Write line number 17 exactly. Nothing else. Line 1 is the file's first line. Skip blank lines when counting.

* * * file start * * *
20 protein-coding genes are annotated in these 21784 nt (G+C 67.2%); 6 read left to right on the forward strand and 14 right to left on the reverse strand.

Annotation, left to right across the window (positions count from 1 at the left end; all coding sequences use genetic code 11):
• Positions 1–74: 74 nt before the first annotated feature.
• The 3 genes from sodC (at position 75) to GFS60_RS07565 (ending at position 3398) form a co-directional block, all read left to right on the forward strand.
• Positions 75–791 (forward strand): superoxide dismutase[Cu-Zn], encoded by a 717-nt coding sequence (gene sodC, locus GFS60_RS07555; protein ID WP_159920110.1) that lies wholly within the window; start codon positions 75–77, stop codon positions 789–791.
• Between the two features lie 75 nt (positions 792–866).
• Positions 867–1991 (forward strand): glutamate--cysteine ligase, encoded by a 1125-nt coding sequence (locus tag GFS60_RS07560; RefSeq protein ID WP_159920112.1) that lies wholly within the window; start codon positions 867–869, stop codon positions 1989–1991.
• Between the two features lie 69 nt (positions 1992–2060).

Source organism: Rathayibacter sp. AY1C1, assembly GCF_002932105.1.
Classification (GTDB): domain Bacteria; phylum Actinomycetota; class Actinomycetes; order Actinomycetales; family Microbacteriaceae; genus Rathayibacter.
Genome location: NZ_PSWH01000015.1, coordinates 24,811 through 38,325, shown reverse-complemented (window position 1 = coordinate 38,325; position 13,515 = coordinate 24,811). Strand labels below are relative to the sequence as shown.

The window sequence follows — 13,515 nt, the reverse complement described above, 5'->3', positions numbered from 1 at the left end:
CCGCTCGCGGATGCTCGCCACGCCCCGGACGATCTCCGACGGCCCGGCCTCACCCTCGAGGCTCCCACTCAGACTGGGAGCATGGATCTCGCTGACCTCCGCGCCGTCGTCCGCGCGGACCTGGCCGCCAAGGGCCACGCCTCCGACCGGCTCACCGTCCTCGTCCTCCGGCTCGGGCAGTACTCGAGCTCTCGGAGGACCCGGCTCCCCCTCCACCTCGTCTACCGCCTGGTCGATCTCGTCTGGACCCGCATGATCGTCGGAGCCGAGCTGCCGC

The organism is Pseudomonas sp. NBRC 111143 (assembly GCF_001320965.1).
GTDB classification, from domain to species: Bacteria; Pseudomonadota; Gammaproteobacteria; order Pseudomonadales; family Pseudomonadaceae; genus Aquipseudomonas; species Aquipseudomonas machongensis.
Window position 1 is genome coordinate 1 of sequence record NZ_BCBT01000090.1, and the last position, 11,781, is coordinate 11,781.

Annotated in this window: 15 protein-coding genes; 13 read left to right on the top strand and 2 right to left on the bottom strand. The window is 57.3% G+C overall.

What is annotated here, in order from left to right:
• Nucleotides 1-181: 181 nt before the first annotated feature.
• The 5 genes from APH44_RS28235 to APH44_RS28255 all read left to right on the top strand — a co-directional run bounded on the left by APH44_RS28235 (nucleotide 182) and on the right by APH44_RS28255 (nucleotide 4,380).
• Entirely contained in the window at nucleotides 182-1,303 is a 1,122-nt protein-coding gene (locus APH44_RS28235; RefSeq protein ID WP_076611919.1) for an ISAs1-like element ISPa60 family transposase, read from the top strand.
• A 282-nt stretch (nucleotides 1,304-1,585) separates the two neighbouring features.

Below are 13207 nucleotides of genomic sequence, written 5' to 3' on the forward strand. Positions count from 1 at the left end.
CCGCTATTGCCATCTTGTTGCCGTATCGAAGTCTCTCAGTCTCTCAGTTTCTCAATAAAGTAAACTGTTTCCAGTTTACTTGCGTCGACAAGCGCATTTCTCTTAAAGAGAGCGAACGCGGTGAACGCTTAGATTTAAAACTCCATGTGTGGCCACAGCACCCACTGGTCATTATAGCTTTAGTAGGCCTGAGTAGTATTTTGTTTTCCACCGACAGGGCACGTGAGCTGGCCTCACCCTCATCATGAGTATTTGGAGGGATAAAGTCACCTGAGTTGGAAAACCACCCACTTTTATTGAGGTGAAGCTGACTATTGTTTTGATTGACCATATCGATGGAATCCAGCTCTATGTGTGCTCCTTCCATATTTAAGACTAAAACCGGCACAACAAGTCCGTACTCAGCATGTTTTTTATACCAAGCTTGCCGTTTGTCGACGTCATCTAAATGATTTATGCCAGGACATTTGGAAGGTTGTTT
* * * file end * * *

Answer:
Annotated in this window: 15 protein-coding genes; 13 read left to right on the top strand and 2 right to left on the bottom strand. The window is 57.3% G+C overall.